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The rise and rise of Al Jazeera.

The rise and rise of Al Jazeera.

Issue 89 February 2012

Al Jazeera is fifteen. Mahmud Al-Rashid assesses what has made this news organisation one of the world’s top brands


Everyone knows the Emir of Qatar financed the launch of Al Jazeera, but what is not so well known is the helpful role of British taxpayers in the meteoric rise of this news organisation. For it was over 100 ex-BBC staff who were behind the launch of the channel in 1996—BBC staff trained at British taxpayers’ expense. This gathering of talent was undoubtedly key to the formation of a modern, independent broadcasting organisation in the Middle East. As Mostefa Souag, the current managing-director candidly acknowledges, “Having a lot of money is one thing, but without well-trained professional staff to carry out the vision, money itself is not enough. So we attracted the best journalists with the highest standard of ethics.” With the on-going financial involvement of the Qatari state, Mostefa remains quite undisturbed by allegations of editorial compromise. “The Emir has never questioned what we do, and as long as we can work freely and independently, I do not ask why he provides the money, I say al-hamdu-lillah.”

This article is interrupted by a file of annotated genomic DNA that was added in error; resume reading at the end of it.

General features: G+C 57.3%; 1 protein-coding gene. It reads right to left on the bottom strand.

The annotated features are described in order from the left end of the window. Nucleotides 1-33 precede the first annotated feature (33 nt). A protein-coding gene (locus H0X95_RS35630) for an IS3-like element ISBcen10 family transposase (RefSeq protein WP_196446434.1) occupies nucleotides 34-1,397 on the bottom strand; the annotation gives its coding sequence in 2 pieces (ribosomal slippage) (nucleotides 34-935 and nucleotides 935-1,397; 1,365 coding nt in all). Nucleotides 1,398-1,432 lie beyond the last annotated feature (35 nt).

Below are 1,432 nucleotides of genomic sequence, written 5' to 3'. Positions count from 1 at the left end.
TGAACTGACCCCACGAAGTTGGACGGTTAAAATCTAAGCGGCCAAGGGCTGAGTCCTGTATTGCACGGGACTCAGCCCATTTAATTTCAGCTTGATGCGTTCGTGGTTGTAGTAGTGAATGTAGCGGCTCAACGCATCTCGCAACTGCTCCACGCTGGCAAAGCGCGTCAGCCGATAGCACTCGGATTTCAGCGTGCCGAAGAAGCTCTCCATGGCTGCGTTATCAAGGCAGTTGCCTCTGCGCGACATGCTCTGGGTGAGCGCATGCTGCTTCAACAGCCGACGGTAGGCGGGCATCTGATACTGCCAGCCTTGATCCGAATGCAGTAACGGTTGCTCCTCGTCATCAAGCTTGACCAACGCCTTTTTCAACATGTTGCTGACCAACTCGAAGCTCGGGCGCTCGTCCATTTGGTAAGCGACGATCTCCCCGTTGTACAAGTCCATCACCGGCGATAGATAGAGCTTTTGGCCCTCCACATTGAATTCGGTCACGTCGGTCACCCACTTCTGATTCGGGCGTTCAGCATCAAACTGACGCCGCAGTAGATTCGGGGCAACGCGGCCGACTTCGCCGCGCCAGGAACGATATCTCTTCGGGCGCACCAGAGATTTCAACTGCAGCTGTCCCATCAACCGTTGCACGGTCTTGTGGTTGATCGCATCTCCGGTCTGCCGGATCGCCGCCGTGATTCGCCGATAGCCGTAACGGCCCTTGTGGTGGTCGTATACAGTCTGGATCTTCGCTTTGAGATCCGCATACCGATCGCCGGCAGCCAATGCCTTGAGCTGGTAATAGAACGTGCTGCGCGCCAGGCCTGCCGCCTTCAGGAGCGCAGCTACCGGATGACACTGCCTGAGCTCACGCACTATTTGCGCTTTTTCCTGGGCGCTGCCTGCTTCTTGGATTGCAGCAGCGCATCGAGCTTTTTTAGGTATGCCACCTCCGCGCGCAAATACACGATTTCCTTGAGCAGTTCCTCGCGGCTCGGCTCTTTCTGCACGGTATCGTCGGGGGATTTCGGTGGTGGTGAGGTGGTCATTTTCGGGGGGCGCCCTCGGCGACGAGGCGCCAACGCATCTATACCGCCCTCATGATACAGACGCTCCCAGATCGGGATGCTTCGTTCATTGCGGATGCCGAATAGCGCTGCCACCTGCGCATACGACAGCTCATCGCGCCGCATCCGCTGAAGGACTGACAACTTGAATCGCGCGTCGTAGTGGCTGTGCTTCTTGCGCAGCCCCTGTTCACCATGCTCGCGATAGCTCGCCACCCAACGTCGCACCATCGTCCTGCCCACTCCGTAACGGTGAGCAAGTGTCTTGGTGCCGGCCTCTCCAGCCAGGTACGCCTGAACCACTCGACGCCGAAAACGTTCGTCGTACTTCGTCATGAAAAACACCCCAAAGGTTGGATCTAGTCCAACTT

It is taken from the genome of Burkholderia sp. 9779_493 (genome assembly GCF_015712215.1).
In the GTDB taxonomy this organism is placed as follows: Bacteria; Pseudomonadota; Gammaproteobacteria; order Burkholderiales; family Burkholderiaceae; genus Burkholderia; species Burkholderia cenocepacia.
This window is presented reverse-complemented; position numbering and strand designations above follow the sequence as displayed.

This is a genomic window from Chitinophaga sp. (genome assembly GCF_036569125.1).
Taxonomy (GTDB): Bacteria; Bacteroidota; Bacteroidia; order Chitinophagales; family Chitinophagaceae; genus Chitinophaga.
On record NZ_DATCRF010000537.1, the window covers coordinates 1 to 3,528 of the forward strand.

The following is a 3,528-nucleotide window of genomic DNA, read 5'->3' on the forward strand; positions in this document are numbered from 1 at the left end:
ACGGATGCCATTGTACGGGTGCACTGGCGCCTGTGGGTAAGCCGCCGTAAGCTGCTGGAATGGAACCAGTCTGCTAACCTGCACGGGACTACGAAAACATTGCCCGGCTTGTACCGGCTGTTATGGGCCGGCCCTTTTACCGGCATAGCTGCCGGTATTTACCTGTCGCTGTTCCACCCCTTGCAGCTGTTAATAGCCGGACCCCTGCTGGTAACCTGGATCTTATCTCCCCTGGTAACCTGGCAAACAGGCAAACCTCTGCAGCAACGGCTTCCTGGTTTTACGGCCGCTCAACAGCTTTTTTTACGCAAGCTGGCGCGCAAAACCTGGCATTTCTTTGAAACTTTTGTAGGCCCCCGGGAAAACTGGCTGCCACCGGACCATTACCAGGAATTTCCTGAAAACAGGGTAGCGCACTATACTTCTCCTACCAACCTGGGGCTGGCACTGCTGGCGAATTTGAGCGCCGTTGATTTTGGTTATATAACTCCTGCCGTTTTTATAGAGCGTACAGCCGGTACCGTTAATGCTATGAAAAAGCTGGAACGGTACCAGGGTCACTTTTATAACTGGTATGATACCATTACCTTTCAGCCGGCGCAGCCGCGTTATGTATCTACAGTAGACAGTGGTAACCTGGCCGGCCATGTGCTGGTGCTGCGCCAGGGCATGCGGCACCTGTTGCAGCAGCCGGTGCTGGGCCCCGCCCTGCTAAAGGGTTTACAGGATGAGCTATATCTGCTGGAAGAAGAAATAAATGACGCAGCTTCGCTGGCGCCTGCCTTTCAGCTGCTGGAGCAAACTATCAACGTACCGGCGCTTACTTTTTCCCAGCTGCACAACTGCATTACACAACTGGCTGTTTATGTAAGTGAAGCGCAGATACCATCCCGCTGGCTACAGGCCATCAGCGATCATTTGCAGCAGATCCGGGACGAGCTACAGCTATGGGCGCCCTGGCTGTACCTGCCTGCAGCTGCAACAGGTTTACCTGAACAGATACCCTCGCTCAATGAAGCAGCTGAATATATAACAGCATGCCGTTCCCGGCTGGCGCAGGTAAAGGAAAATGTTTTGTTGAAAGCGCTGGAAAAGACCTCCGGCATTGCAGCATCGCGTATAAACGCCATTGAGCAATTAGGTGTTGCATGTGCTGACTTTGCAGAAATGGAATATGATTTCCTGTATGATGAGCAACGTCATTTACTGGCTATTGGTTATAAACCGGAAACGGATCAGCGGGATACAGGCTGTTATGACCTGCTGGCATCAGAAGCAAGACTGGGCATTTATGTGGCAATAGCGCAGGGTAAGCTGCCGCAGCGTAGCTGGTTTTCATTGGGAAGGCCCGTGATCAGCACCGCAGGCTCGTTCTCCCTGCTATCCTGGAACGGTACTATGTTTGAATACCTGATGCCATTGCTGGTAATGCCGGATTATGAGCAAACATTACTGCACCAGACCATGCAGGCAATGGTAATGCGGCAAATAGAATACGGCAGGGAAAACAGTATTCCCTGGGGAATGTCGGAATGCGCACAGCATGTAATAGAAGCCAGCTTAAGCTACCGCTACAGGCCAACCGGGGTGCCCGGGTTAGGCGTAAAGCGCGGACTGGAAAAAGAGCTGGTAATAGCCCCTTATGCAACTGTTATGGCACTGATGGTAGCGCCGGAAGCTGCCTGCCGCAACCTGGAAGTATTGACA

Seasoned journalist and correspondent Mike Hanna is more circumspect. “Objectivity does not exist; there is bias in every news organisation. What we have to do is take extra care, and avoid extremes. We have to have robust internal systems and engage in critical self-analysis, and I think we do that now in Al Jazeera better
than before.” Mike compares the funding of AJ to that of the BBC—both receive money at the behest of their respective governments. Indeed, the BBC was founded in 1922 with a licence fee provided by the British government. Mostefa contrasts AJ’s resources with other global news organisations, which are reliant upon fi nance from large corporations. He believes the Emir is an enlightened leader who has a long-term strategy for development in the region. Heather Allan, Head of Input at AJ English does not believe there is anything sinister in the Qatari state’s involvement. “If you look at the big picture, the Emir and his family are investing heavily. Look at the billions spent on education, attracting the best of everyone from across the world. Look at the Qatar Foundation, with its emphasis on art and culture and music. The rulers are making a distinct effort to build an information structure, emphasising learning, research and the fl ow of information. They want to leave a good legacy for everyone in the region.”









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